A nurse from the health department came a couple of weeks ago for a home visit, and I asked her if it was normal for a kid to have to always work so hard to fill his diaper. I know that every kid has to once in awhile, but with him it's every time. She said, "Well, when I was undressing him to weigh him, he was doing a lot of grunting then. I think he's just a little dramatic."

Wait a second. Did she just call my son a drama queen?

Gotta go. Sounds like the drama queen might be finished.

Breastfeeding flunkie


Written on Thursday, July 20, 2006 by Jessica

I'm a breastfeeding failure. My nipples are horribly sore, probably due to nipple confusion -- which of course is my own fault, because I opted to bottle feed what I'd pumped instead of using the SNS (supplemental nursing system). Granted, we used a special nipple called a Haberman, which is designed to mimic breastfeeding, but it's not the same. I guess I was so grateful to Bob for his help with night feedings that I didn't want to ask him to use the more time-consuming SNS -- which is stupid b/c he would have used it without complaint.

Worse, I gave into pressure to use a pacifier. I didn't want to seem like a paranoid first-time mom.

No surprise that my milk production isn't enough. I make enough in the morning, but it declines all day long until finally he's waking up every hour to eat during the night. (It's amazing how many parenting decisions are influenced by fatigue. I don't think I would've used a pacifier if not for being exhausted. Now I'm paying for it.)

Even though I wasn't looking forward to breastfeeding, I never expected to be bad at it. I read the blogs of lots of successful breastfeeders, and I just don't know how they do it. I want to blame other factors: the c-section, which prevented me from establishing breastfeeding immediately; NICU for giving him a pacifier and bottle; the pediatrician, who prescribed formula while he was in NICU. But it's no use. I'm a breastfeeding failure, and it's no one's fault but my own. It's a miserable feeling.

Little man


Written on Saturday, July 15, 2006 by Jessica

Seth can hold his head up really well considering that he's only three weeks old. Bob's a proud papa b/c his little man is so strong. :)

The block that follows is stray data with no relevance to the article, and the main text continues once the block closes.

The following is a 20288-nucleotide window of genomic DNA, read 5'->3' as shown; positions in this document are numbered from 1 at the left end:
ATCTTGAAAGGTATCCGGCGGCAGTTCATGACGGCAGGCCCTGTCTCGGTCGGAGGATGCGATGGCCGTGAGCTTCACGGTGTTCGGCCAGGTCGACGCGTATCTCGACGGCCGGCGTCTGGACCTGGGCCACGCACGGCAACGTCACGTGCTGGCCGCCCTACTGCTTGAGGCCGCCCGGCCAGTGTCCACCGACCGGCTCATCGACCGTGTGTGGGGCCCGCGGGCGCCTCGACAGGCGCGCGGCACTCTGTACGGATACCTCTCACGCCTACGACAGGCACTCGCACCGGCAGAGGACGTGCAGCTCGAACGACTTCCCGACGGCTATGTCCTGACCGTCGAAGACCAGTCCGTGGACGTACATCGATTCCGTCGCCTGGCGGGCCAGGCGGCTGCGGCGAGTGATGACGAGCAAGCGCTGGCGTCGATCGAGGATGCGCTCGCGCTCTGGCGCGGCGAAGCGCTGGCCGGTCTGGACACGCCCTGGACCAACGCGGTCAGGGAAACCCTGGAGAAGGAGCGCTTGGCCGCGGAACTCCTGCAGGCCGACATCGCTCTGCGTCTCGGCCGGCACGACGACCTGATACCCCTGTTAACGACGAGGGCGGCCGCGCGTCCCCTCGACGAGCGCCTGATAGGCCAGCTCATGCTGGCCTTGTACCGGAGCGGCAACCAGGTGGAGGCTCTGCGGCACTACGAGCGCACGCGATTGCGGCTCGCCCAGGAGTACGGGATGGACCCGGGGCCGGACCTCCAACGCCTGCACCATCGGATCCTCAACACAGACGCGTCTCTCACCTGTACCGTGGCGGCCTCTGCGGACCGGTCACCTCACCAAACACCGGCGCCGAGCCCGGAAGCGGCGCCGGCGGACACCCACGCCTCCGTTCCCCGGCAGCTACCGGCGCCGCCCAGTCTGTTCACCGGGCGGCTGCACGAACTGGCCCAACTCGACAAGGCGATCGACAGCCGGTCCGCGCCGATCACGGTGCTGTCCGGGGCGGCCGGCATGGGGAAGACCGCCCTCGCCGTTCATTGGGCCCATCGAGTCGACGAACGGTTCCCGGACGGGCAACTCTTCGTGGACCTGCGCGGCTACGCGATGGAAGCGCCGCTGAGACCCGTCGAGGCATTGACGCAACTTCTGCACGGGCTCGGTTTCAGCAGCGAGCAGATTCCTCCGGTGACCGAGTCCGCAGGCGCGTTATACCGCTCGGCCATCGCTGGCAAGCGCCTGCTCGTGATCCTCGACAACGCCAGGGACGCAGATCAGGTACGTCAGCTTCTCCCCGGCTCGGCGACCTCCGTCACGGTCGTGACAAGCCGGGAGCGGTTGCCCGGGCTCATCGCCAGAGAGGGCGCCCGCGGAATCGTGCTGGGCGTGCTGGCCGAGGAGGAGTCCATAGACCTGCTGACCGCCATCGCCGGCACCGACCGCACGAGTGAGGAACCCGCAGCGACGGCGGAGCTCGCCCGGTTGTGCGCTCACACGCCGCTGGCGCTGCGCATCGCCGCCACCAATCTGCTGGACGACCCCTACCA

Sleep when the baby sleeps


Written on Saturday, July 15, 2006 by Jessica

Yeah, right. I can't believe my insomnia has followed me to motherhood. The kid has been sleeping for hours on end, but me? I've been staring at the ceiling. I keep thinking, "His diaper must be so nasty by now. I'll bet he's soaked right thru. Why is he still sleeping? Is something wrong? Is he breathing? [Child makes grunting noise.] Yes, he's obviously breathing. Why is he still sleeping?" I wonder if all first timers are this fretful.

Sleeping peacefully


Written on Monday, July 10, 2006 by Jessica

He's eleven days old in this shot.

What I love about Seth


Written on Sunday, July 09, 2006 by Jessica

Sappy post. I'll try to keep these to a minimum. :)

1. All his hair.
2. His cry. I think it's so cute. I hate to admit it, sometimes I let him cry just a little so I can hear it. (Wait'll he gets some lungs behind his cry. I'm sure I'll change my tune.)
3. His faces. He had about a thousand different faces. They crack me up.
4. He's so little. I'd always planned on an eight-pound baby, so I was surprised when he came in under seven.
5. He yawns and stretches all the time. Three or four times in a row. Love it.
6. How cute he makes his daddy look. What is it about your husband holding a baby that makes him look so adorable?
7. The way he sleeps with his hands up by his ears.
8. His cute little cowlick. It makes his hair stick up all over. I'm sure it'll drive me crazy when I try to tame it when he gets older, but for now I love it.

Welcome Seth Jacob


Written on Sunday, July 09, 2006 by Jessica

I wrote all about his entrance to the world on my other blog:

Welcome Seth Jacob
Birth Story Continued

Follow the links to see some of his first photos.